New and prospective parents may eat this up—if they find it before all the others like it.

READ REVIEW

THE LITTLEST THINGS GIVE THE LOVELIEST HUGS

Grown-ups glory in the hugs and snuggles of their offspring.

Various species of adorable, big-eyed cartoon animals take a turn in telling about (or asking for) the wonderful hugs their little ones give. “How do you do it, my sweet beetle bug? / You’re ever so clever at giving a hug… // You snuggle so nicely, it really is true… / Nobody, nowhere, can cuddle like you!” The illustration that accompanies the first couplet shows a ladybug, a spider, a millipede, and a snail snuggling with their offspring (depicted as miniatures of the adults); that for the second presents a seal and their child nose to nose. Other snugglers include field mice, elephants, ducks, koalas, tigers, bluebirds, rabbits, foxes, and penguins. The final spread shows a light-skinned mother and her brown-skinned child snuggling in bed; a photo on the bedside table shows the two along with dad, who is darker than his child: “And mommies and daddies / throughout the land, / we know that it’s true— / yes, we all understand… // that nestled in burrows or curled under rugs… / the littlest things give / the loveliest hugs!” Frost uses bright colors in jewel tones, and her characters, both humans and animals, are central in the illustrations, close-ups keeping the focus on the warm relationships. But although the pictures are adorable and kids do love to snuggle, there’s little here that hasn’t been done before, and perhaps better.

New and prospective parents may eat this up—if they find it before all the others like it. (Picture book. 3-6)

Pub Date: Dec. 4, 2018

ISBN: 978-0-316-48434-3

Page Count: 32

Publisher: Little, Brown

Review Posted Online: Sept. 17, 2018

Kirkus Reviews Issue: Oct. 1, 2018

Did you like this book?

No Comments Yet

This celebration of cross-generational bonding is a textual and artistic tour de force.

Our Verdict

  • Our Verdict
  • GET IT

  • Kirkus Reviews'
    Best Books Of 2015

  • New York Times Bestseller

  • IndieBound Bestseller

  • Newbery Medal Winner

  • Caldecott Honor Book

LAST STOP ON MARKET STREET

A young boy yearns for what he doesn’t have, but his nana teaches him to find beauty in what he has and can give, as well as in the city where they live.

CJ doesn’t want to wait in the rain or take the bus or go places after church. But through Nana’s playful imagination and gentle leadership, he begins to see each moment as an opportunity: Trees drink raindrops from straws; the bus breathes fire; and each person has a story to tell. On the bus, Nana inspires an impromptu concert, and CJ’s lifted into a daydream of colors and light, moon and magic. Later, when walking past broken streetlamps on the way to the soup kitchen, CJ notices a rainbow and thinks of his nana’s special gift to see “beautiful where he never even thought to look.” Through de la Peña’s brilliant text, readers can hear, feel and taste the city: its grit and beauty, its quiet moments of connectedness. Robinson’s exceptional artwork works with it to ensure that readers will fully understand CJ’s journey toward appreciation of the vibrant, fascinating fabric of the city. Loosely defined patterns and gestures offer an immediate and raw quality to the Sasek-like illustrations. Painted in a warm palette, this diverse urban neighborhood is imbued with interest and possibility.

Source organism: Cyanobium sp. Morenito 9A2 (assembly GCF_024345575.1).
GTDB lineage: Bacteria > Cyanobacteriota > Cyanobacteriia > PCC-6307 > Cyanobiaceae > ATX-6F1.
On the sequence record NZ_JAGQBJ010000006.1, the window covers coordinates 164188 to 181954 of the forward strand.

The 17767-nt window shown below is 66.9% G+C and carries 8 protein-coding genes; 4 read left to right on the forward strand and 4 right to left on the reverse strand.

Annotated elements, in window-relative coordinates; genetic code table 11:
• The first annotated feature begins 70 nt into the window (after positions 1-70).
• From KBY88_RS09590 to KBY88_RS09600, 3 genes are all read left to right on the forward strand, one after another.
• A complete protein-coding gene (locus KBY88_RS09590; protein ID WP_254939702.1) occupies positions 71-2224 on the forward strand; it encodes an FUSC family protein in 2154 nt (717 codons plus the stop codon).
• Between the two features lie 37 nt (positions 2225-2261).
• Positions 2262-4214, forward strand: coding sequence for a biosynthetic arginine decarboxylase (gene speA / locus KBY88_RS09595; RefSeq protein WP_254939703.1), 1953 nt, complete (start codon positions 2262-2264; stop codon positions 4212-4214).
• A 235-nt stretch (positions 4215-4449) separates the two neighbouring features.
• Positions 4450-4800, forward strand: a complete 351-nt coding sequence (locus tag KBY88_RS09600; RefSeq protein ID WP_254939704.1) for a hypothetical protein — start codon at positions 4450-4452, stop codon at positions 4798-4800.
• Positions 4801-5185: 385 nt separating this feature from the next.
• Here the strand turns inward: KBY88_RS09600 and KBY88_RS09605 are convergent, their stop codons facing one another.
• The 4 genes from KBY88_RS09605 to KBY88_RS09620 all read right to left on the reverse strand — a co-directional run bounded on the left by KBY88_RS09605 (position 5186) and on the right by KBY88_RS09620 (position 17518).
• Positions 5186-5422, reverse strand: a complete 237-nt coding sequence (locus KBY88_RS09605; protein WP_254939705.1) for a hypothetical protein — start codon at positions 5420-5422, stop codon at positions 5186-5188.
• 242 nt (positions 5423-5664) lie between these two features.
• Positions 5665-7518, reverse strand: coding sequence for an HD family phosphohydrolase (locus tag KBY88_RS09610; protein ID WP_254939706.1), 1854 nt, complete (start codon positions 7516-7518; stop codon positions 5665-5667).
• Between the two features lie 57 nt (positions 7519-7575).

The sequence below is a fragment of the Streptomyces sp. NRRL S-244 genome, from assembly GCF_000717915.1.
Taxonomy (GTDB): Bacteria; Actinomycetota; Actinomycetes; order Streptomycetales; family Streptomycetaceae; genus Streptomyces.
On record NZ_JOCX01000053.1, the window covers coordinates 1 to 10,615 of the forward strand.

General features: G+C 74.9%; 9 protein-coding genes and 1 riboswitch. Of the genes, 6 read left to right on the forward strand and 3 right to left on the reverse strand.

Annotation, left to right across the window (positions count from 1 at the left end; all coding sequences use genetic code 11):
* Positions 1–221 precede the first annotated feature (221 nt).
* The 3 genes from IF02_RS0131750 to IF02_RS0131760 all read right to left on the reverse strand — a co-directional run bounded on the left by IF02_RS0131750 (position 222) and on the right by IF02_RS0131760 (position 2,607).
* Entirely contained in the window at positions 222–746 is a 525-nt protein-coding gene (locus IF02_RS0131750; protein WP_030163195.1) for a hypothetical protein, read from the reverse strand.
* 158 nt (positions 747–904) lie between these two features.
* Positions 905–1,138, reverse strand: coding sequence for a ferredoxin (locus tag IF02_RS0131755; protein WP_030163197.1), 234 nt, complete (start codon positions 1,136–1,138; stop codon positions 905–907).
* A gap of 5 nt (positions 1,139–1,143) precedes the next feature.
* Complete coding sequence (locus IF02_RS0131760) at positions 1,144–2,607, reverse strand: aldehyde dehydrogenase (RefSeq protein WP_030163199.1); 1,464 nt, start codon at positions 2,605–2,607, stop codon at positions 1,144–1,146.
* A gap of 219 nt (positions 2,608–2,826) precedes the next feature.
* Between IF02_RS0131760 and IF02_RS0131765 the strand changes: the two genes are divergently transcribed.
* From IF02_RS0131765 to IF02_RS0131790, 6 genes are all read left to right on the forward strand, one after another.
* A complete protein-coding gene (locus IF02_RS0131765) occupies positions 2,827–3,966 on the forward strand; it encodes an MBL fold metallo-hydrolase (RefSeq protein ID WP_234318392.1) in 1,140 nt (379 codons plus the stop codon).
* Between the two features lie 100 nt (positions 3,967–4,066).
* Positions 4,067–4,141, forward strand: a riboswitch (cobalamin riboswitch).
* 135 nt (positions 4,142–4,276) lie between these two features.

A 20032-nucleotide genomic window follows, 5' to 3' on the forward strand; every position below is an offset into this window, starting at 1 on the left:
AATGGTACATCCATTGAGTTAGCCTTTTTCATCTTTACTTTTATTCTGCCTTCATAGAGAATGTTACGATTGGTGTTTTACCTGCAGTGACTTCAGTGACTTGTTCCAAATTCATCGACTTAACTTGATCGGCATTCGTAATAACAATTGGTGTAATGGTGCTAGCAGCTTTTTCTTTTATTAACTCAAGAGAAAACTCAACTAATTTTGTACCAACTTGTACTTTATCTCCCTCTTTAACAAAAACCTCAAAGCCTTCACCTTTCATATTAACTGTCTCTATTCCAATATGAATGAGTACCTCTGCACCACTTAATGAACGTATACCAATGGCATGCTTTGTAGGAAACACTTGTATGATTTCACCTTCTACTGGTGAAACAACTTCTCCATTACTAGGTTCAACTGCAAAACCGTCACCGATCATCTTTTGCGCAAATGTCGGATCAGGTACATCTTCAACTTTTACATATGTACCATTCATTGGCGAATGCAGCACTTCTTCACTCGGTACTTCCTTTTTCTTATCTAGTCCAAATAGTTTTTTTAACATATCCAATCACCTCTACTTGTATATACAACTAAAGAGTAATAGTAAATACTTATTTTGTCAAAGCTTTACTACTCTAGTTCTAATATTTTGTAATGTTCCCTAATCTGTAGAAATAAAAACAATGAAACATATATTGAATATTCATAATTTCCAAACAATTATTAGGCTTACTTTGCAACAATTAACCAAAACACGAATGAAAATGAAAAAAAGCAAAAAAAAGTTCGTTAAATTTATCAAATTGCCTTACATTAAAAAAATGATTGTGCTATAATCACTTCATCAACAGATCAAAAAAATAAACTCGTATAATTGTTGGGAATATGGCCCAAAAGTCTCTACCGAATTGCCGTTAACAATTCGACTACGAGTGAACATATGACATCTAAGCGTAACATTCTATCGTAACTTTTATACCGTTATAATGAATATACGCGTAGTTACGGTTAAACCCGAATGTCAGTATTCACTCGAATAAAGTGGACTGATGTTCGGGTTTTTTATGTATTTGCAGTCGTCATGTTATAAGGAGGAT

This celebration of cross-generational bonding is a textual and artistic tour de force. (Picture book. 3-6)

Pub Date: Jan. 8, 2015

ISBN: 978-0-399-25774-2

Page Count: 32

Publisher: Putnam

Review Posted Online: Oct. 22, 2014

Kirkus Reviews Issue: Nov. 1, 2014

Did you like this book?

No Comments Yet

Plotless and pointless, the book clearly exists only because its celebrity author wrote it.

YOUR BABY'S FIRST WORD WILL BE DADA

A succession of animal dads do their best to teach their young to say “Dada” in this picture-book vehicle for Fallon.

A grumpy bull says, “DADA!”; his calf moos back. A sad-looking ram insists, “DADA!”; his lamb baas back. A duck, a bee, a dog, a rabbit, a cat, a mouse, a donkey, a pig, a frog, a rooster, and a horse all fail similarly, spread by spread. A final two-spread sequence finds all of the animals arrayed across the pages, dads on the verso and children on the recto. All the text prior to this point has been either iterations of “Dada” or animal sounds in dialogue bubbles; here, narrative text states, “Now everybody get in line, let’s say it together one more time….” Upon the turn of the page, the animal dads gaze round-eyed as their young across the gutter all cry, “DADA!” (except the duckling, who says, “quack”). Ordóñez's illustrations have a bland, digital look, compositions hardly varying with the characters, although the pastel-colored backgrounds change. The punch line fails from a design standpoint, as the sudden, single-bubble chorus of “DADA” appears to be emanating from background features rather than the baby animals’ mouths (only some of which, on close inspection, appear to be open). It also fails to be funny.

Plotless and pointless, the book clearly exists only because its celebrity author wrote it. (Picture book. 3-5)

Pub Date: June 9, 2015

ISBN: 978-1-250-00934-0

Page Count: 32

Publisher: Feiwel & Friends

Review Posted Online: April 15, 2015

Kirkus Reviews Issue: May 1, 2015

Did you like this book?

No Comments Yet
more